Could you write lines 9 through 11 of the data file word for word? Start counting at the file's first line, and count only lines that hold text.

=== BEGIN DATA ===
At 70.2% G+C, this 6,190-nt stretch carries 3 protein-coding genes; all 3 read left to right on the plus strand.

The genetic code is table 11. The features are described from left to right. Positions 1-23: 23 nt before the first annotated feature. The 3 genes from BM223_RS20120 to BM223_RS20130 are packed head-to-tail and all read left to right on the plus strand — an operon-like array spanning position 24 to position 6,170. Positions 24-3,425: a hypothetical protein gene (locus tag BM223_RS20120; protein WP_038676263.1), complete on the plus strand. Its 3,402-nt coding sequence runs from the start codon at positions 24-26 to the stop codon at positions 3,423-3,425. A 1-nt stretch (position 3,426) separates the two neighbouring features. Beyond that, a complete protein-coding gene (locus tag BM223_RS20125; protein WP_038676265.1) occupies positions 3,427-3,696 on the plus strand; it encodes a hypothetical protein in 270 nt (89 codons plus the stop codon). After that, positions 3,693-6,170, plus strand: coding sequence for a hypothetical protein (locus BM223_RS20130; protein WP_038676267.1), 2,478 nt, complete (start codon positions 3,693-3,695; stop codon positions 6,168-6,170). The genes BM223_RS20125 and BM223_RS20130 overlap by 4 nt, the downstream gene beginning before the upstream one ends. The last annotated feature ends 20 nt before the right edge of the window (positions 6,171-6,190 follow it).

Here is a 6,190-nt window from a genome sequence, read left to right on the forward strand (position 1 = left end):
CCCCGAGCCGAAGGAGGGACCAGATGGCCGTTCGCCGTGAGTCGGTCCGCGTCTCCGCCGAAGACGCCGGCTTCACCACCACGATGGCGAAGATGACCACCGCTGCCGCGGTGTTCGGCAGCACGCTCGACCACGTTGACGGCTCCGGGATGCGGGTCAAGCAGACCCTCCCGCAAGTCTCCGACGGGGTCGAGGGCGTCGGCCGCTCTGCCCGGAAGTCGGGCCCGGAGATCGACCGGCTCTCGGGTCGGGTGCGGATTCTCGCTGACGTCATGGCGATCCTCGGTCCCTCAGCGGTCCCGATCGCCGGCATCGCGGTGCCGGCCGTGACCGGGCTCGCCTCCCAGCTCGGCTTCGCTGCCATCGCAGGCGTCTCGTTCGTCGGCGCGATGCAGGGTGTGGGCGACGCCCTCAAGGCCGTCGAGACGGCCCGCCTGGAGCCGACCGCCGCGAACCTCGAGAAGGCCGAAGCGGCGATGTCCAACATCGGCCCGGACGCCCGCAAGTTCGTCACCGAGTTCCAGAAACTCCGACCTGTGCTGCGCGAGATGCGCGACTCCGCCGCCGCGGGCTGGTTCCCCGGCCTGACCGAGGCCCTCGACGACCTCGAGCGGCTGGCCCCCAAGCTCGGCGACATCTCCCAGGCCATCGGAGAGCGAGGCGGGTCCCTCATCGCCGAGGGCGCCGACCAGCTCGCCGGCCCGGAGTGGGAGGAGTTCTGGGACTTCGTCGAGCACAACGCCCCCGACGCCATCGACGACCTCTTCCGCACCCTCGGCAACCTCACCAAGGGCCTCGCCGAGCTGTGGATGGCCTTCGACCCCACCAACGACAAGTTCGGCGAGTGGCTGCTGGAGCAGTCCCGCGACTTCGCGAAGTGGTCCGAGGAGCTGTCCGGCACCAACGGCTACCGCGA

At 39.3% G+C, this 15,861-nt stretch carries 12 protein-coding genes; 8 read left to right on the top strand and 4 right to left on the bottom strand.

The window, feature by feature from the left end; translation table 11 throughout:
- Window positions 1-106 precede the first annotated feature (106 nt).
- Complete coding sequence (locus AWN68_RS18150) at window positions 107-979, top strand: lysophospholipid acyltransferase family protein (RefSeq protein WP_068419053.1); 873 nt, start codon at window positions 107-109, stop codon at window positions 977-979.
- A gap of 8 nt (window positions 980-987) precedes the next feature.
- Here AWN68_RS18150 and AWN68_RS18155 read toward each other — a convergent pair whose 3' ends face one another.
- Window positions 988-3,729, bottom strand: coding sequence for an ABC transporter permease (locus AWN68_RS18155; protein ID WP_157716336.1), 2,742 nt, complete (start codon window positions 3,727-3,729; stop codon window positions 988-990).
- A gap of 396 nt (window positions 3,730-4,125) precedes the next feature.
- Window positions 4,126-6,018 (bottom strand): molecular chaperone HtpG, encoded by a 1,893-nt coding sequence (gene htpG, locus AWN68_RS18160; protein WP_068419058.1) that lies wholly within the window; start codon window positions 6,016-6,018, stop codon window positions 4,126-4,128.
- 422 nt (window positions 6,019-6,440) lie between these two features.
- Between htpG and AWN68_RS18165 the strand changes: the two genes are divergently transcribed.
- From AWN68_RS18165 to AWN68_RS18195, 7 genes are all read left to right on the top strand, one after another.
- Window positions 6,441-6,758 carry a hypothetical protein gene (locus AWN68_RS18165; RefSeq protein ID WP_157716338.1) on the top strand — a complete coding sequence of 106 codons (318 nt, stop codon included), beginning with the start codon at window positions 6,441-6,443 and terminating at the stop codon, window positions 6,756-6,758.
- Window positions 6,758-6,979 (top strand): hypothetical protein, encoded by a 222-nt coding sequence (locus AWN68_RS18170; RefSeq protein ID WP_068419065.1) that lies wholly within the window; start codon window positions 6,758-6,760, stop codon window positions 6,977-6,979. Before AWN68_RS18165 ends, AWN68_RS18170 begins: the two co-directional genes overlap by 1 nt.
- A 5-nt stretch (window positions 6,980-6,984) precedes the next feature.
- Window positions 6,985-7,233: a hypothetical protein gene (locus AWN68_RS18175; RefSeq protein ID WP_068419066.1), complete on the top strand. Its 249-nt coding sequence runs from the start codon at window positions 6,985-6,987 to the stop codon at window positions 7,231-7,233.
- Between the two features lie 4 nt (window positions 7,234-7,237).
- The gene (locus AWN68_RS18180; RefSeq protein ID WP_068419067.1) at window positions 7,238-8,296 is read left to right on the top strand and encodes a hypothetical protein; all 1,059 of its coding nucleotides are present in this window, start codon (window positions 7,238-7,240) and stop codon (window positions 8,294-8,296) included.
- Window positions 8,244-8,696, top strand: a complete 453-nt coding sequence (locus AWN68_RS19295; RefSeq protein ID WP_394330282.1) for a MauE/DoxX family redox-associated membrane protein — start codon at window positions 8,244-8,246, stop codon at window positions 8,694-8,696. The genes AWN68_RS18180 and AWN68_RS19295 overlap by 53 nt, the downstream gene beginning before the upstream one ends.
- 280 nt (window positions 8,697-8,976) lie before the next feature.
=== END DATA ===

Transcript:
- A gap of 8 nt (window positions 980-987) precedes the next feature.
- Here AWN68_RS18150 and AWN68_RS18155 read toward each other — a convergent pair whose 3' ends face one another.
- Window positions 988-3,729, bottom strand: coding sequence for an ABC transporter permease (locus AWN68_RS18155; protein ID WP_157716336.1), 2,742 nt, complete (start codon window positions 3,727-3,729; stop codon window positions 988-990).